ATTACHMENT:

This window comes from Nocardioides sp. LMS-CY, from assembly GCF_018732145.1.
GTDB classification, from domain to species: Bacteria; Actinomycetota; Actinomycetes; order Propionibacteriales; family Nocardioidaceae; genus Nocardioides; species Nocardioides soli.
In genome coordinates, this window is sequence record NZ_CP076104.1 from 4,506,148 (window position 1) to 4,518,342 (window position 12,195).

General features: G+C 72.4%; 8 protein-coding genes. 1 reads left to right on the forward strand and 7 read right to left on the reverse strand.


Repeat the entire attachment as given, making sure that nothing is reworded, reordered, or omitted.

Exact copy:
This window comes from Nocardioides sp. LMS-CY, from assembly GCF_018732145.1.
GTDB classification, from domain to species: Bacteria; Actinomycetota; Actinomycetes; order Propionibacteriales; family Nocardioidaceae; genus Nocardioides; species Nocardioides soli.
In genome coordinates, this window is sequence record NZ_CP076104.1 from 4,506,148 (window position 1) to 4,518,342 (window position 12,195).

General features: G+C 72.4%; 8 protein-coding genes. 1 reads left to right on the forward strand and 7 read right to left on the reverse strand.